September 17, 1996 / Fall 1996 / Law/Ethics

What Does Copyright Protect?

Written by Idea File Staff

* Literary works
* Sound recordings
* Works of art
* Musical compositions
* Computer programs
* Architectural works

Requirements for Protection
First, the work must be original. This means that the author must have shown at least a small spark of creativity when he made the work. For example, your school’s cheerleading squad could not claim the copyright to a cheer that has been used by other schools, even if they changed words to reflect your team and school name. Second, the work must be “fixed in any tangible medium of expression.” This “fixation” requirement means that only works preserved in a tangible form (a book, a newspaper, a video, a CD-ROM disk, etc.) – as opposed to those existing entirely in an artist’s mind – will receive copyright protection.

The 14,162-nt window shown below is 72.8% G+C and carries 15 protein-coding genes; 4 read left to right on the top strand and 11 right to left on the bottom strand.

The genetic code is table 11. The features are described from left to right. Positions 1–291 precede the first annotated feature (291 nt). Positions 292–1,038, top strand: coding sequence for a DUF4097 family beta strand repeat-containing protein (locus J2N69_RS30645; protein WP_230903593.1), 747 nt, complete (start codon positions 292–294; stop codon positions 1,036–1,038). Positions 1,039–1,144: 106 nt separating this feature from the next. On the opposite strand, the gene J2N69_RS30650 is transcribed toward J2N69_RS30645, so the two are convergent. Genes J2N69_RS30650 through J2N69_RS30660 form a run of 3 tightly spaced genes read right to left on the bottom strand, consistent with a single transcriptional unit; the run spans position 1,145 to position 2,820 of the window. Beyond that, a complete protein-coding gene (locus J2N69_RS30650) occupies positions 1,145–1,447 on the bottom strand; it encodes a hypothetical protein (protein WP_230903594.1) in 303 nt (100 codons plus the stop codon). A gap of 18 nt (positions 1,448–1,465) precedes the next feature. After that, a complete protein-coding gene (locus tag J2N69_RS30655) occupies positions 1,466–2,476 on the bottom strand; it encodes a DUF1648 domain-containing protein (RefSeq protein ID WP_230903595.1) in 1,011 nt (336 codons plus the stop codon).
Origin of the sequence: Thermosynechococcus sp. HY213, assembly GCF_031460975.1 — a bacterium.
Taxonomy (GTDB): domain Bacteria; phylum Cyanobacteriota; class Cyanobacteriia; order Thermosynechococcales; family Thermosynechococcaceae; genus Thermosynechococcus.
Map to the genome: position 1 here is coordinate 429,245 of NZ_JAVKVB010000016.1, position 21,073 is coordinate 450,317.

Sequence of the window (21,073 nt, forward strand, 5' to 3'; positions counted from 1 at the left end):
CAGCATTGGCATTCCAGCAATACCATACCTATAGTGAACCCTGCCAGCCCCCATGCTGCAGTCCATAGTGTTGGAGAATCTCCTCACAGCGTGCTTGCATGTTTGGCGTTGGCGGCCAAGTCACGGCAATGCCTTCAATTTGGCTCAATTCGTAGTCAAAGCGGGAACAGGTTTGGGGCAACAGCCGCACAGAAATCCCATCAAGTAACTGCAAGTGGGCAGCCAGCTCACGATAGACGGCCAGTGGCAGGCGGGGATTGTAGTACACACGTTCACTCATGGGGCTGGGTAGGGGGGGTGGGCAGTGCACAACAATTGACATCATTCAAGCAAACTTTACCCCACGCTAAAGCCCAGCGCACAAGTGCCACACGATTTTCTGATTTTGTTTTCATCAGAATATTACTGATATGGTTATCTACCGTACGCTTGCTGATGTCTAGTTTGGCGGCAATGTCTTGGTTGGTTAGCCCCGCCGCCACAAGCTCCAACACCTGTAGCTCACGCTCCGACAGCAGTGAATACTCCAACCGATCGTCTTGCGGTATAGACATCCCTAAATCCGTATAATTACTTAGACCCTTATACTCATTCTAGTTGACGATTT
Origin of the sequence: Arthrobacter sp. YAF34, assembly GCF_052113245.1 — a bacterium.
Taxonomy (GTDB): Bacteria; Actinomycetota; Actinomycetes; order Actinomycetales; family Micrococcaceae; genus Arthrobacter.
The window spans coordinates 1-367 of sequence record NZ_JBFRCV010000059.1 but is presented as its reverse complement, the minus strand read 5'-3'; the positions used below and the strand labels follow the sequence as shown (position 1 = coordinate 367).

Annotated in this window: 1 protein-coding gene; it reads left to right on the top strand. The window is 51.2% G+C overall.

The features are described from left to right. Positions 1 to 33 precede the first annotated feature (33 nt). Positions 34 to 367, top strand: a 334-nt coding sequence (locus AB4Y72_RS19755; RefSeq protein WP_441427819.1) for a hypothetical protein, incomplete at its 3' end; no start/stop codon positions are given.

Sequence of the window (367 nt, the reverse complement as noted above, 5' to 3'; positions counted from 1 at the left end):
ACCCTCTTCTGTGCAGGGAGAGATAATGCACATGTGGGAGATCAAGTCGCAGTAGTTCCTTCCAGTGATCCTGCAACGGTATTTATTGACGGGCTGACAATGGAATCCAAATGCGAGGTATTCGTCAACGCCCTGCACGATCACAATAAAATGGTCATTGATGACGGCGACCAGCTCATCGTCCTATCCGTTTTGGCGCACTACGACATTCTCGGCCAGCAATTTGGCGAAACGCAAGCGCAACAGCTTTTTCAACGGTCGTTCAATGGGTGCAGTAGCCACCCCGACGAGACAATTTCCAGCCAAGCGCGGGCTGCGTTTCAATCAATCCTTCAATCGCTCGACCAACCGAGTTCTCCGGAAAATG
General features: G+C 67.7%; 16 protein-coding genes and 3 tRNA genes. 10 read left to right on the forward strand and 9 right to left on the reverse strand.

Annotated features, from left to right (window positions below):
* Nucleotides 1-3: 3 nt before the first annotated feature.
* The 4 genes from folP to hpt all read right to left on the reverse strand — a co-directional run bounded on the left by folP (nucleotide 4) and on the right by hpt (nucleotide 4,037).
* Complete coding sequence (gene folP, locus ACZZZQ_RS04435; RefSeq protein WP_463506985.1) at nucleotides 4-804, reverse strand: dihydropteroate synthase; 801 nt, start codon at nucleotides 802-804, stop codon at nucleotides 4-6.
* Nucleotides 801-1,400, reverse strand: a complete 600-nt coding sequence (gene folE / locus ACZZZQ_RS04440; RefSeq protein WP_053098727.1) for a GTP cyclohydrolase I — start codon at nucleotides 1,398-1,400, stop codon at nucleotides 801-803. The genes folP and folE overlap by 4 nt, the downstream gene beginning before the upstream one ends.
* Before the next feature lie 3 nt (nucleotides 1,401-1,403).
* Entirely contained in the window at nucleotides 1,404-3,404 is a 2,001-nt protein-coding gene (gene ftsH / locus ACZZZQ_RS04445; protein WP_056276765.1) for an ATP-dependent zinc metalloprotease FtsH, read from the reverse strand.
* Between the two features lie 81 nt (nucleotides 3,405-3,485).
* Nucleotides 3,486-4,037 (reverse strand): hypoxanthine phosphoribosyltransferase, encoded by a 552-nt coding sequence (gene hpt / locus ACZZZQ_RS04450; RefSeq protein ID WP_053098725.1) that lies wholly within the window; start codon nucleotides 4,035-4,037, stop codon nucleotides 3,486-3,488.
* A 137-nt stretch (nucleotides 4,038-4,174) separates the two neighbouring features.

Idea File Staff

Idea File Staff reports are posts compiled by the Walsworth Yearbooks Marketing Department, covering a wide range of yearbook topics.